Before we spoke, I had read N.’s asylum hearing transcript. He was a member of the Social Democratic Front, an opposition political party that sought greater autonomy for Anglophones. He told Reese that in 2016 he was arrested in the city of Bamenda and held for nearly four weeks in the cell of a local police station, where he was beaten by officers; he was freed only when a crowd stormed the prison. Following his participation in the large protests that roiled the country the following year, he was arrested in October and jailed. On the third day, the police told him he was being transported to Kondengui, a notorious prison, where they would “take care of [him].” In court, N. told Reese that his brother had previously been sent to Kondengui and was never heard from again, and N. was certain that he would suffer the same fate.
As it was en route to Kondengui, an unknown group attacked the convoy and N. escaped and returned home. Police showed up at his house several months later, brandishing a warrant for his arrest, but he was warned in time by a neighbor and hid. Police beat his wife and three children and said they would kill N. when they found him; he fled Cameroon soon after. During the hearing, he told Reese that ever since his arrival in the US, police have visited his house in Cameroon numerous times looking for him, and that during one search they shot his brother-in-law, who survived. He also told Reese that his wife had received a note threatening to kill him, which he thought was from one of the violent separatist groups who believed his party, the Social Democratic Front, was not sufficiently militant.
In February, Reese denied N.’s asylum, deeming him not credible in part because during the “credible fear” section of his asylum interview, held the previous September, he hadn’t mentioned an earlier arrest, in 2006, or the fact that his brother had been disappeared. She also described his two escapes as “miraculous” and “a little bit too coincidental.”
Over the phone, N., who is appealing the decision, tells me that “everyone here who has gone before [Reese] comes back in tears. I keep asking, of the hundreds of people that passed before her, none of us are credible?”
I ask N. about the current situation in Cameroon, and he goes momentarily quiet. His kids have gone into hiding, he says. Earlier this month, he got an update from another family member. “The people who left the note came back and shot my wife. She’s in the hospital now.” He begins to weep. Then our time is up and the line goes dead.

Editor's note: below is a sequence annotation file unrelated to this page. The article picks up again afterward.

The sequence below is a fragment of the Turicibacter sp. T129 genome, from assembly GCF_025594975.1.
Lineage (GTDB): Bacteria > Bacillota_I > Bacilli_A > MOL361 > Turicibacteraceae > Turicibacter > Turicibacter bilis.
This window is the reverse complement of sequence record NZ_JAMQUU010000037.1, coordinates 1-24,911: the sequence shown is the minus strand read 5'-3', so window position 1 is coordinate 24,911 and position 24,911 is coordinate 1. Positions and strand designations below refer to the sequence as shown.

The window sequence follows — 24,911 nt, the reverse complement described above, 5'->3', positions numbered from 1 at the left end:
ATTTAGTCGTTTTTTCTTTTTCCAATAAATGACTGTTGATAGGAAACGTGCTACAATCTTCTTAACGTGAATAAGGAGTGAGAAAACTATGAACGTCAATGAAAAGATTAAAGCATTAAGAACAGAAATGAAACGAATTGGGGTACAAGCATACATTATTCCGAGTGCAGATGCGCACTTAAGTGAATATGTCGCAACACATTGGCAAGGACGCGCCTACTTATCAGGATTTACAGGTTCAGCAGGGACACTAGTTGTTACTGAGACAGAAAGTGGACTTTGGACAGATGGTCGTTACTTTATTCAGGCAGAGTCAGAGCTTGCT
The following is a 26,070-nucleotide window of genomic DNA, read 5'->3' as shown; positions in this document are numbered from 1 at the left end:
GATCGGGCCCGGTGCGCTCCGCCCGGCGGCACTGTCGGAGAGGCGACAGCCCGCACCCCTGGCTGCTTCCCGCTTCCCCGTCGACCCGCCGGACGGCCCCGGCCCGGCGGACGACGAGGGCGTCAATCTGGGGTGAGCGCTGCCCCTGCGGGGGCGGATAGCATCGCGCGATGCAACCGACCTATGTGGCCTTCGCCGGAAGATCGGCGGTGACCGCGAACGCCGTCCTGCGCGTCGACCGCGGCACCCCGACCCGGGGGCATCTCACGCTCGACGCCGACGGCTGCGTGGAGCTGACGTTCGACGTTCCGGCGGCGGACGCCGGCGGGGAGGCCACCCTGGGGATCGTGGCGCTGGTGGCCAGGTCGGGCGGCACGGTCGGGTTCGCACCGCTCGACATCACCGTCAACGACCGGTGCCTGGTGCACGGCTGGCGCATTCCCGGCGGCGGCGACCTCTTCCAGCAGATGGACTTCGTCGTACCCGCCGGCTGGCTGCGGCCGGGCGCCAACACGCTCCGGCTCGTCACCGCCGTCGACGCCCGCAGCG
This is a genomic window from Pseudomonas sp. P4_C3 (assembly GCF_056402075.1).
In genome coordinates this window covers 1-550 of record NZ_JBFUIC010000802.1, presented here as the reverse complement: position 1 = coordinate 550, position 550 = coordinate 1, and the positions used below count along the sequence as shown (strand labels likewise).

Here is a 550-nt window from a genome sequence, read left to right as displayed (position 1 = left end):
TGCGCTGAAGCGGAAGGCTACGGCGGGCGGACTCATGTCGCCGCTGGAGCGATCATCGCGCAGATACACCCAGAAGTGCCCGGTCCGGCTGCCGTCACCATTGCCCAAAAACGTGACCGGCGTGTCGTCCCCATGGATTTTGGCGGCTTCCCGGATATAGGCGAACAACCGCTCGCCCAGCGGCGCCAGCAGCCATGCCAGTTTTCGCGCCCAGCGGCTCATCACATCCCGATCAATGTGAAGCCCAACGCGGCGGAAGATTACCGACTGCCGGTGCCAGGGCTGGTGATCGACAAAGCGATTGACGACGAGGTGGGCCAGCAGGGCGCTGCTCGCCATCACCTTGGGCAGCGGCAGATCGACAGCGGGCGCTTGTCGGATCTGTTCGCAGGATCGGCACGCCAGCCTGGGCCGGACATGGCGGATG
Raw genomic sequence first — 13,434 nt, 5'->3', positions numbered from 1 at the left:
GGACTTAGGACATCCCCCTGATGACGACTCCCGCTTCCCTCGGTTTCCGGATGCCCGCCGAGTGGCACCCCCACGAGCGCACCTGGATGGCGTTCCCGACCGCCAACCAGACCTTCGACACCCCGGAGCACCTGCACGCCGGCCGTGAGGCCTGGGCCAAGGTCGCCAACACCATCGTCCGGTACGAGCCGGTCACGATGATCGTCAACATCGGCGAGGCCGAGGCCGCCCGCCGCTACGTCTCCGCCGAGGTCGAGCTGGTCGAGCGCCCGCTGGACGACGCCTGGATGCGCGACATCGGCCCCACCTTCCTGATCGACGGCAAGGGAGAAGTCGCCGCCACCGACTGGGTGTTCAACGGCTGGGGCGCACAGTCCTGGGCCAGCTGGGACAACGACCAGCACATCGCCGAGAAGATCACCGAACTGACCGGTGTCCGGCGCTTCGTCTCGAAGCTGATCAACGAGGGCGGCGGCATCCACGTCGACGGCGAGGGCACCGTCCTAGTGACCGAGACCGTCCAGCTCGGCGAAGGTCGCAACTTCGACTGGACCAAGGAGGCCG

On my last morning in Louisiana, a Sunday, I drive to Montgomery, where Reese has served as a pastor at St. Luke AME Church since 2014. The small single-story building is painted white and located down a wooded road, with roses and carnations planted at the entrance. Though a sign announces services at 9:30 and 11:00, there is not a car in sight when I arrive at nine. I knock on the door, which is locked. A neighbor tells me they sometimes begin late, so I wait until I’m absolutely certain that services, for some reason, have been canceled for the day.
I don’t know exactly what I think I might learn by hearing Reese preach. Because she is unable to grant interviews, and because I haven’t had luck in getting others who knew her to speak with me, I guess I hoped that a day in her church might offer insight into how she goes about her job as a judge. We take our perspectives and beliefs with us, and for Reese, her Christian faith seems to be an important core of her identity. In videos posted to the church’s Facebook page, I watch people crowd into the church to praise her humility, compassion, and commitment to living a Christian life. I also find videos of sermons she’s given; gone is the cold courtroom demeanor, replaced with charisma and passion. “We thank you, oh God,” she says in one prayer, her head bowed and eyes closed, “for those moments when our backs are against the wall, when we are facing our own Red Sea, and pharaoh’s on our track and it looks like there’s nowhere to go. You will make a highway in the middle of the sea.”